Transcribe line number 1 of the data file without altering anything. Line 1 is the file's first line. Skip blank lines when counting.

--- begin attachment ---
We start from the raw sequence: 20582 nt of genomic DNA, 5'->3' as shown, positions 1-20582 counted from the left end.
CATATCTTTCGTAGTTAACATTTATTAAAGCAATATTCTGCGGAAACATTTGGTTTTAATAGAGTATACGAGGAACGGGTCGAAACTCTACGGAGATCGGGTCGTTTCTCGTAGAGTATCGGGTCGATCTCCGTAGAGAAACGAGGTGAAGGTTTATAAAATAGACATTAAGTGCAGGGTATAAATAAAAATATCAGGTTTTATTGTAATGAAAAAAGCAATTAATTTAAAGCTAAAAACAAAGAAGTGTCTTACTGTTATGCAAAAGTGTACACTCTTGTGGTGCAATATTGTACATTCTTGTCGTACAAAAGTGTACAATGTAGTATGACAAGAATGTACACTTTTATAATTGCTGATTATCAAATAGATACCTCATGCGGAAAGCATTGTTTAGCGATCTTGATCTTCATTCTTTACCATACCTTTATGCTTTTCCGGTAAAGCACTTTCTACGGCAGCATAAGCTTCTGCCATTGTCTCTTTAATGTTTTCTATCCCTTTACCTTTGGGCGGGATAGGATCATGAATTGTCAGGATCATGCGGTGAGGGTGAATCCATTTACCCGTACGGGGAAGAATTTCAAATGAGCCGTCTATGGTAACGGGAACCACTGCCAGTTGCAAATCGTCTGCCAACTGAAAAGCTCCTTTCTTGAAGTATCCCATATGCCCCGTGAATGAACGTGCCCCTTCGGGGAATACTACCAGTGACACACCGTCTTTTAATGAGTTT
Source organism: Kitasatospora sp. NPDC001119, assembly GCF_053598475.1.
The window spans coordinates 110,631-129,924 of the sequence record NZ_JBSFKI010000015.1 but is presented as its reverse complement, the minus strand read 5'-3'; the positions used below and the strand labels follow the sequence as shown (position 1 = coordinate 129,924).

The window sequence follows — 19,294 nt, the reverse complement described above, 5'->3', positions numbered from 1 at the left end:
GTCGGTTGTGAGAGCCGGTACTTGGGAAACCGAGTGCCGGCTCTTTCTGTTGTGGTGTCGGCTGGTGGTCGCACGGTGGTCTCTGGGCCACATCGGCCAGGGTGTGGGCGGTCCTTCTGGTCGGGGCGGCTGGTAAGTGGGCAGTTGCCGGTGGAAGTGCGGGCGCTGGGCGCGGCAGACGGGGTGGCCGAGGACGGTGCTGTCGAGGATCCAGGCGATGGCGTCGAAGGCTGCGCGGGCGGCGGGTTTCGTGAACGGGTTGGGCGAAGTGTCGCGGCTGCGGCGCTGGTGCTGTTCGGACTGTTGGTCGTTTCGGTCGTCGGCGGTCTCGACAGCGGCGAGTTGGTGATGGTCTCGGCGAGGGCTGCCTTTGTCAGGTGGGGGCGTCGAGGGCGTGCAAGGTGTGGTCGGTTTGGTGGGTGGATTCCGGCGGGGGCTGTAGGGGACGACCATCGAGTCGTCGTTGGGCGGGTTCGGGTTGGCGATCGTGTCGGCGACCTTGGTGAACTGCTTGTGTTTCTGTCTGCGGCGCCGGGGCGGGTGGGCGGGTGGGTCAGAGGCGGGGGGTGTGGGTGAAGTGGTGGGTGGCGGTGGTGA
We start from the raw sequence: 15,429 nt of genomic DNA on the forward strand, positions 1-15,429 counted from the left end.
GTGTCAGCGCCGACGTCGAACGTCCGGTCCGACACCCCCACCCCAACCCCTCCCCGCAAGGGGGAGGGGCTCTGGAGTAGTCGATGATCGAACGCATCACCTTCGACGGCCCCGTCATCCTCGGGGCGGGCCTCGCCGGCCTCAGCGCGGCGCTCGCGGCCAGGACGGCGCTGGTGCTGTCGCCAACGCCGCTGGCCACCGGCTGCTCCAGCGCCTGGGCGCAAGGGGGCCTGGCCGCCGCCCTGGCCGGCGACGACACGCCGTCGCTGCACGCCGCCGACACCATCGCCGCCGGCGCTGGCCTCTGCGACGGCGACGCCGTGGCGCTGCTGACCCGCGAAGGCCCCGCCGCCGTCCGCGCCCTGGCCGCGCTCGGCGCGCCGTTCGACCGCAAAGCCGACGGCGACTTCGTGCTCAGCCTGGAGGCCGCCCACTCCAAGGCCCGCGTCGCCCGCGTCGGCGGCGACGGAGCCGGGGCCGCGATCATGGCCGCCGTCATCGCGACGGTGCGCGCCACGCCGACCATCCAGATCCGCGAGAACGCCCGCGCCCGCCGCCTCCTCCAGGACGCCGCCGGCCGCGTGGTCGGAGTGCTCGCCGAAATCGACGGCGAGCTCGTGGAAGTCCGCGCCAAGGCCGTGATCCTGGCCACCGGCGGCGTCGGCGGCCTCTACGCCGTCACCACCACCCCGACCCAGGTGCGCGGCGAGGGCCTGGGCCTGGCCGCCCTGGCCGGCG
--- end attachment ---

We start from the raw sequence: 20582 nt of genomic DNA, 5'->3' as shown, positions 1-20582 counted from the left end.